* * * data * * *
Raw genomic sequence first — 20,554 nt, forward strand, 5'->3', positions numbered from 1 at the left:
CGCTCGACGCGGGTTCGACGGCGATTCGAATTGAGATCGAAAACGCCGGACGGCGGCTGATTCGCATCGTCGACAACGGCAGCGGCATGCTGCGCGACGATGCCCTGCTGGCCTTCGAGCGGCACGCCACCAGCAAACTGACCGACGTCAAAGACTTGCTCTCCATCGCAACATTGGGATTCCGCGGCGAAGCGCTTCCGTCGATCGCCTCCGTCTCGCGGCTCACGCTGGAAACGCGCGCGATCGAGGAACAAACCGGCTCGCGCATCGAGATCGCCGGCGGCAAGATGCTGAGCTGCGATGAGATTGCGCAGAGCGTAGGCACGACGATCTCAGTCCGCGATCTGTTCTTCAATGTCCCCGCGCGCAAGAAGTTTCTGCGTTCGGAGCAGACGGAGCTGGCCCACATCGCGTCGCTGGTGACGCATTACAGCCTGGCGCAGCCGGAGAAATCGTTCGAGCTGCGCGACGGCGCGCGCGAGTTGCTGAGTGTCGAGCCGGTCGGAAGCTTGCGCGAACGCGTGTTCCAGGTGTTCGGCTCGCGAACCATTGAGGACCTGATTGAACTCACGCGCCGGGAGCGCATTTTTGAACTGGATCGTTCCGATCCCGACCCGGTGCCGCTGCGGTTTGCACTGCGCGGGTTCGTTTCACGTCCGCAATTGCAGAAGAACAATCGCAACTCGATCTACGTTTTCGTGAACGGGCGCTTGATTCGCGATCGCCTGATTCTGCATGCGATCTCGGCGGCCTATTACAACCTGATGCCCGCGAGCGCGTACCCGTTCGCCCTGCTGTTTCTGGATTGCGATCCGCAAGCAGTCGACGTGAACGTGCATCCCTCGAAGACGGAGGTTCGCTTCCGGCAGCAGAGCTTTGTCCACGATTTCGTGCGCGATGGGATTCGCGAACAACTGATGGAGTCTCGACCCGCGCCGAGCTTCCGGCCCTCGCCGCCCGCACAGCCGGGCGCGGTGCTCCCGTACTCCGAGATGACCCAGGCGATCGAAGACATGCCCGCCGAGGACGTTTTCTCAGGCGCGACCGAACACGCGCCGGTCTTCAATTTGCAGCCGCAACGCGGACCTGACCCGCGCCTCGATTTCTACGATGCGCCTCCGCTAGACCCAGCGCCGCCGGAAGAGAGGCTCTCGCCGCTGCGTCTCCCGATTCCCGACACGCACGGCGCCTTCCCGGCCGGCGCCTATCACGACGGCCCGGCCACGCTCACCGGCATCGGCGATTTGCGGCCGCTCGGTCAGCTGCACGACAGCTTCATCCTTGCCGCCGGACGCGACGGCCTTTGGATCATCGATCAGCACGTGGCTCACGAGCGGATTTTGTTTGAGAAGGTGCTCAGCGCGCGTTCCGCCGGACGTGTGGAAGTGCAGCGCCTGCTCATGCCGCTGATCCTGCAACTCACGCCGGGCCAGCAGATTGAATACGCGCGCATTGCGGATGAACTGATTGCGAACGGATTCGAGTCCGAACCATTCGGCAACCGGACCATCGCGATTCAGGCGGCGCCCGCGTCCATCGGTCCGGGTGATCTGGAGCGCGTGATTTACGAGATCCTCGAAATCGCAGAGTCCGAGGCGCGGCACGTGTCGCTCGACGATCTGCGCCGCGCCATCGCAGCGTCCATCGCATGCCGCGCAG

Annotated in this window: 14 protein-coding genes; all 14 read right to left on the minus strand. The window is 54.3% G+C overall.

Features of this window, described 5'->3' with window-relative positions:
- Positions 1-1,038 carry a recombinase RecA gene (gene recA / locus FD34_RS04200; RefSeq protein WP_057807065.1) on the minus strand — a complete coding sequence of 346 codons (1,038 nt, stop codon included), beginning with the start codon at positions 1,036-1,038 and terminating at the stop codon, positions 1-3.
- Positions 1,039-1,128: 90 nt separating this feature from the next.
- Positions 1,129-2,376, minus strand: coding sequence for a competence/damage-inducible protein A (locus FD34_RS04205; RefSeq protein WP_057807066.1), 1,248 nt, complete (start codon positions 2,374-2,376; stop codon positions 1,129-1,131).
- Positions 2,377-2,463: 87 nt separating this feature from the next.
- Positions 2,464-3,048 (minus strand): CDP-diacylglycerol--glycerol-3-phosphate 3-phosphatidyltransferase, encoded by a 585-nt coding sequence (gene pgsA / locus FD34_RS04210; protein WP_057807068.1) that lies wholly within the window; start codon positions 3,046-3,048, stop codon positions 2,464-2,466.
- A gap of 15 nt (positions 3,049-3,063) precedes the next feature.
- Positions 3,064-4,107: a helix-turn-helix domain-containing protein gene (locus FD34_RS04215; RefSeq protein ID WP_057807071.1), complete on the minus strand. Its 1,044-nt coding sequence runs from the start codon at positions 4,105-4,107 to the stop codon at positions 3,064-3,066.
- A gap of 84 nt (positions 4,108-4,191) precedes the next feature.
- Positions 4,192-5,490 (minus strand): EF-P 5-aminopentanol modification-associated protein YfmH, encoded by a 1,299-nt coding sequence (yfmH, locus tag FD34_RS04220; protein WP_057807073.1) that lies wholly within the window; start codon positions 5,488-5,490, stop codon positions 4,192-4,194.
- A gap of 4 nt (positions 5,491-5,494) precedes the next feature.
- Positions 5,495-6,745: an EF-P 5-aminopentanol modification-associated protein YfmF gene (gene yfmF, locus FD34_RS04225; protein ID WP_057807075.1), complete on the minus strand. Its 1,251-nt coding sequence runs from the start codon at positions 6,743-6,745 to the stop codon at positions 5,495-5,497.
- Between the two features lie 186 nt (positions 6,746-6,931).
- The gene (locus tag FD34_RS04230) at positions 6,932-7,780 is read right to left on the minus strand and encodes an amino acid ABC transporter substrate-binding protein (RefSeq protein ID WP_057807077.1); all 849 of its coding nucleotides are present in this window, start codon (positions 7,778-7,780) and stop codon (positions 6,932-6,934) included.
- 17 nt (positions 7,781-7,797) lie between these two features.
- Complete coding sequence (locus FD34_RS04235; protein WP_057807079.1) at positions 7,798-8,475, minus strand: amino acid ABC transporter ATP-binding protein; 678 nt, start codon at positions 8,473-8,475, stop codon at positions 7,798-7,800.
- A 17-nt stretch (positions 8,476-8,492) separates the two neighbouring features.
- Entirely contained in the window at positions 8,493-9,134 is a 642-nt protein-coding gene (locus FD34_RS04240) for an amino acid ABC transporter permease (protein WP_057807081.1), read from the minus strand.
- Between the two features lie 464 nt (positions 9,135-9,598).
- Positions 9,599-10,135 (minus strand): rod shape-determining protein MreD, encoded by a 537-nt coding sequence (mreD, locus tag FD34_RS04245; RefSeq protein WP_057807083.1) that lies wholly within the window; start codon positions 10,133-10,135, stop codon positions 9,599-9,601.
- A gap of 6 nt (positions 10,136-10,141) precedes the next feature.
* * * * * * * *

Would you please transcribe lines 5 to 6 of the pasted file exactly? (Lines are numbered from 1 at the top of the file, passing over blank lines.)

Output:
- Positions 1-1,038 carry a recombinase RecA gene (gene recA / locus FD34_RS04200; RefSeq protein WP_057807065.1) on the minus strand — a complete coding sequence of 346 codons (1,038 nt, stop codon included), beginning with the start codon at positions 1,036-1,038 and terminating at the stop codon, positions 1-3.
- Positions 1,039-1,128: 90 nt separating this feature from the next.